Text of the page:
By stretching the Jordan curve theorem to its most positive area…then, yes.
Don’t even try telling Bulls and White Sox chairman Jerry Reinsdorf that Michael Jordan’s attempt at baseball was a flop.
‘‘There’s a common misconception among people that Michael Jordan failed as a baseball player,’’ Reinsdorf said. ‘‘And in my opinion, nothing could be further from the truth.’’
‘‘The last time he had played baseball was as a 17-year-old, as a pitcher, in Wilmington, N.C., where the competition was obviously not very big,’’ Reinsdorf continued. ‘‘The next time he played baseball, he was 31 years old, so he hadn’t played in 14 years. He was signed as a hitter, not a pitcher, and sent to AA ball. We don’t send anyone to AA ball when we draft him. You draft somebody after three years of college and he still goes to A ball. But we had to send him to AA because the facilities weren’t adequate to handle the media anyplace else. And he hit .202 in AA without having played for 14 years. I thought that was phenomenal. And then he went to the [Arizona] Fall League and he hit [.252] against the top prospects in Major League Baseball.’’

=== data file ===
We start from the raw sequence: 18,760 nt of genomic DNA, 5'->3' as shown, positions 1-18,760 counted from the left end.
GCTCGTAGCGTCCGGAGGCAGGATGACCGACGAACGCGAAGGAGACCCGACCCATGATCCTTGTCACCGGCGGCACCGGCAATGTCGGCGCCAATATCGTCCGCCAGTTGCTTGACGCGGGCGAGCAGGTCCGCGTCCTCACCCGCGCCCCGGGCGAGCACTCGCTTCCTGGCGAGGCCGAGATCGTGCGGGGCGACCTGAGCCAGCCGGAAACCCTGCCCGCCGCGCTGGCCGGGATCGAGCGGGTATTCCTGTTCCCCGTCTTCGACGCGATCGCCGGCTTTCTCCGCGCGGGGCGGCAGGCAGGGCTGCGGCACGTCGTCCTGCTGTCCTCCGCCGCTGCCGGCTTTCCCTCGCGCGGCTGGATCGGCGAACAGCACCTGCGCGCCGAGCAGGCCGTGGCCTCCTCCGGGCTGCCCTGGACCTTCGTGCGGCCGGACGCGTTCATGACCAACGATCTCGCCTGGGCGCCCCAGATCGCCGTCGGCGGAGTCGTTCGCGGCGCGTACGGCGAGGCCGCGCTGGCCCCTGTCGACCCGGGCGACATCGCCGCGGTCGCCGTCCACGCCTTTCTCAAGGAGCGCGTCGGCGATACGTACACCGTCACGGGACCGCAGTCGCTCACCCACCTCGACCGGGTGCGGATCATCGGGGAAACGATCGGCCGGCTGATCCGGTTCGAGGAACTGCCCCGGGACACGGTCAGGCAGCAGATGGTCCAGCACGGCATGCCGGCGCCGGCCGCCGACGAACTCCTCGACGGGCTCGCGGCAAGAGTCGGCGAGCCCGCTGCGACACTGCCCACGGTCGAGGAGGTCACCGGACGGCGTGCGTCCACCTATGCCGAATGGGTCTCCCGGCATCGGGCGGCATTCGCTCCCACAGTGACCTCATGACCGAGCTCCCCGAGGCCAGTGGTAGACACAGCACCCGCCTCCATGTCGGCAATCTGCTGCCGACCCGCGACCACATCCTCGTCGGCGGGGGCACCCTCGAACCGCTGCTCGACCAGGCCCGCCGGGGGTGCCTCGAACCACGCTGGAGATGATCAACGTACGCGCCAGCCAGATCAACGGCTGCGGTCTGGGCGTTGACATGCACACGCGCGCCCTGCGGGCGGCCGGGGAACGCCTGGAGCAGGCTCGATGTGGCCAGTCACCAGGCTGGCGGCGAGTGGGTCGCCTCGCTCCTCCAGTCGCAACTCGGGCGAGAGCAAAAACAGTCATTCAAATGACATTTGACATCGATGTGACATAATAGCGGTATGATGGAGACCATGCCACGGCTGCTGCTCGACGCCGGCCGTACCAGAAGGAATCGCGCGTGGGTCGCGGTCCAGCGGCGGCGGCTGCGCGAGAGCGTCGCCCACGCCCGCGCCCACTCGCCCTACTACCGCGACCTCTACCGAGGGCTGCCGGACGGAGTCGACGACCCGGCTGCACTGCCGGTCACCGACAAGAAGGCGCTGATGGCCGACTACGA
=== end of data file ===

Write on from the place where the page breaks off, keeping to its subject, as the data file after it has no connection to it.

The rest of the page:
...If not for the strike that wiped out major-league ball from Aug. 12, 1994, to April 2, 1995, Reinsdorf believes Jordan would have played at the AAA level and gone on to reach the majors as a backup outfielder.
‘‘I don’t think he would have been a frontline player, but I wouldn’t put anything past him because he’s such a driven athlete,’’ Reinsdorf said.
Posted: February 16, 2013 at 07:33 AM | 88 comment(s)
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